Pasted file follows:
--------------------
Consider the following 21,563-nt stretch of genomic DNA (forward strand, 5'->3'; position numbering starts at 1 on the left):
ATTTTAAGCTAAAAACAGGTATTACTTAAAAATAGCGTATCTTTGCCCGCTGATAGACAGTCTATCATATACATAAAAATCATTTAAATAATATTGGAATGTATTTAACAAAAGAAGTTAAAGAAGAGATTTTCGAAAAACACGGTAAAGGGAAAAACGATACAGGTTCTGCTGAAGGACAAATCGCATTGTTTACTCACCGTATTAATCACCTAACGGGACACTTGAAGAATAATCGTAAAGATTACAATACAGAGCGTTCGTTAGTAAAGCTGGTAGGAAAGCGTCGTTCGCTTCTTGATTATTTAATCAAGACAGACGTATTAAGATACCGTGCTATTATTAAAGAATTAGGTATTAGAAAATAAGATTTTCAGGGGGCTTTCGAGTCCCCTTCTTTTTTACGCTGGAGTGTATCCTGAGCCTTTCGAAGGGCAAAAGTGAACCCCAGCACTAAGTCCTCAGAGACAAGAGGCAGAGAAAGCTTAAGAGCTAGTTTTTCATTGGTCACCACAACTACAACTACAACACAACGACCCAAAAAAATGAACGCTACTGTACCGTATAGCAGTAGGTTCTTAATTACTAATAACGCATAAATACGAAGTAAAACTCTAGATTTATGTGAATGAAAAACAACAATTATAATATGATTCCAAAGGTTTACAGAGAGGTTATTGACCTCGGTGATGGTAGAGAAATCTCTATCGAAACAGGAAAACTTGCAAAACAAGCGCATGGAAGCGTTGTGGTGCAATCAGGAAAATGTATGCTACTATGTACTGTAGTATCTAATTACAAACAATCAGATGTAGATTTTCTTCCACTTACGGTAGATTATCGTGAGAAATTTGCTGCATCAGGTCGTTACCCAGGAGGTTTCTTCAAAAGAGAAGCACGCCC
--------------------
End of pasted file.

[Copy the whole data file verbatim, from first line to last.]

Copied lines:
Consider the following 21,563-nt stretch of genomic DNA (forward strand, 5'->3'; position numbering starts at 1 on the left):
ATTTTAAGCTAAAAACAGGTATTACTTAAAAATAGCGTATCTTTGCCCGCTGATAGACAGTCTATCATATACATAAAAATCATTTAAATAATATTGGAATGTATTTAACAAAAGAAGTTAAAGAAGAGATTTTCGAAAAACACGGTAAAGGGAAAAACGATACAGGTTCTGCTGAAGGACAAATCGCATTGTTTACTCACCGTATTAATCACCTAACGGGACACTTGAAGAATAATCGTAAAGATTACAATACAGAGCGTTCGTTAGTAAAGCTGGTAGGAAAGCGTCGTTCGCTTCTTGATTATTTAATCAAGACAGACGTATTAAGATACCGTGCTATTATTAAAGAATTAGGTATTAGAAAATAAGATTTTCAGGGGGCTTTCGAGTCCCCTTCTTTTTTACGCTGGAGTGTATCCTGAGCCTTTCGAAGGGCAAAAGTGAACCCCAGCACTAAGTCCTCAGAGACAAGAGGCAGAGAAAGCTTAAGAGCTAGTTTTTCATTGGTCACCACAACTACAACTACAACACAACGACCCAAAAAAATGAACGCTACTGTACCGTATAGCAGTAGGTTCTTAATTACTAATAACGCATAAATACGAAGTAAAACTCTAGATTTATGTGAATGAAAAACAACAATTATAATATGATTCCAAAGGTTTACAGAGAGGTTATTGACCTCGGTGATGGTAGAGAAATCTCTATCGAAACAGGAAAACTTGCAAAACAAGCGCATGGAAGCGTTGTGGTGCAATCAGGAAAATGTATGCTACTATGTACTGTAGTATCTAATTACAAACAATCAGATGTAGATTTTCTTCCACTTACGGTAGATTATCGTGAGAAATTTGCTGCATCAGGTCGTTACCCAGGAGGTTTCTTCAAAAGAGAAGCACGCCC